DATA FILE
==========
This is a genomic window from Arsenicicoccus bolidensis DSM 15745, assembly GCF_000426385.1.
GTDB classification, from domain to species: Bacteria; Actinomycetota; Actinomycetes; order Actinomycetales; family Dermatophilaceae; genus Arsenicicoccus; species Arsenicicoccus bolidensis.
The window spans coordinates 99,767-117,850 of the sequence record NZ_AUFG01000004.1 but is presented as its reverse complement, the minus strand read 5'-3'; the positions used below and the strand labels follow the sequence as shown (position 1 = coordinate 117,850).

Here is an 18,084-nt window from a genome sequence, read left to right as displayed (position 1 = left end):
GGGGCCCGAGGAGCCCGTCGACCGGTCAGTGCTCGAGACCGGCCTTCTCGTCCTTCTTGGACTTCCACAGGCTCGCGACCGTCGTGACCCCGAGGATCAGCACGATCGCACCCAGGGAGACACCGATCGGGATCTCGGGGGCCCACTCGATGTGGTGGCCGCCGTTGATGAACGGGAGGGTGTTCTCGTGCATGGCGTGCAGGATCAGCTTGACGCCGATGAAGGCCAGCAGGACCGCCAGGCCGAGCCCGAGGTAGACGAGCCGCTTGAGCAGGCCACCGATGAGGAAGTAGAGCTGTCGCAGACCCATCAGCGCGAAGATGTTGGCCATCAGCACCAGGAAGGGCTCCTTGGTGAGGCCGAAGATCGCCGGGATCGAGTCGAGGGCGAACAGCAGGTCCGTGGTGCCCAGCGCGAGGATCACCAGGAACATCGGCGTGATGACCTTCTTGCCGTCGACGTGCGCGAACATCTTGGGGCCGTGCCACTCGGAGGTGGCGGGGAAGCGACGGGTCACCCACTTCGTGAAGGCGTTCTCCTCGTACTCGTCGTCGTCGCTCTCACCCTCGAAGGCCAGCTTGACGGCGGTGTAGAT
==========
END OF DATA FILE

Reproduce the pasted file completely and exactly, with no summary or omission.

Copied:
This is a genomic window from Arsenicicoccus bolidensis DSM 15745, assembly GCF_000426385.1.
GTDB classification, from domain to species: Bacteria; Actinomycetota; Actinomycetes; order Actinomycetales; family Dermatophilaceae; genus Arsenicicoccus; species Arsenicicoccus bolidensis.
The window spans coordinates 99,767-117,850 of the sequence record NZ_AUFG01000004.1 but is presented as its reverse complement, the minus strand read 5'-3'; the positions used below and the strand labels follow the sequence as shown (position 1 = coordinate 117,850).

Here is an 18,084-nt window from a genome sequence, read left to right as displayed (position 1 = left end):
GGGGCCCGAGGAGCCCGTCGACCGGTCAGTGCTCGAGACCGGCCTTCTCGTCCTTCTTGGACTTCCACAGGCTCGCGACCGTCGTGACCCCGAGGATCAGCACGATCGCACCCAGGGAGACACCGATCGGGATCTCGGGGGCCCACTCGATGTGGTGGCCGCCGTTGATGAACGGGAGGGTGTTCTCGTGCATGGCGTGCAGGATCAGCTTGACGCCGATGAAGGCCAGCAGGACCGCCAGGCCGAGCCCGAGGTAGACGAGCCGCTTGAGCAGGCCACCGATGAGGAAGTAGAGCTGTCGCAGACCCATCAGCGCGAAGATGTTGGCCATCAGCACCAGGAAGGGCTCCTTGGTGAGGCCGAAGATCGCCGGGATCGAGTCGAGGGCGAACAGCAGGTCCGTGGTGCCCAGCGCGAGGATCACCAGGAACATCGGCGTGATGACCTTCTTGCCGTCGACGTGCGCGAACATCTTGGGGCCGTGCCACTCGGAGGTGGCGGGGAAGCGACGGGTCACCCACTTCGTGAAGGCGTTCTCCTCGTACTCGTCGTCGTCGCTCTCACCCTCGAAGGCCAGCTTGACGGCGGTGTAGAT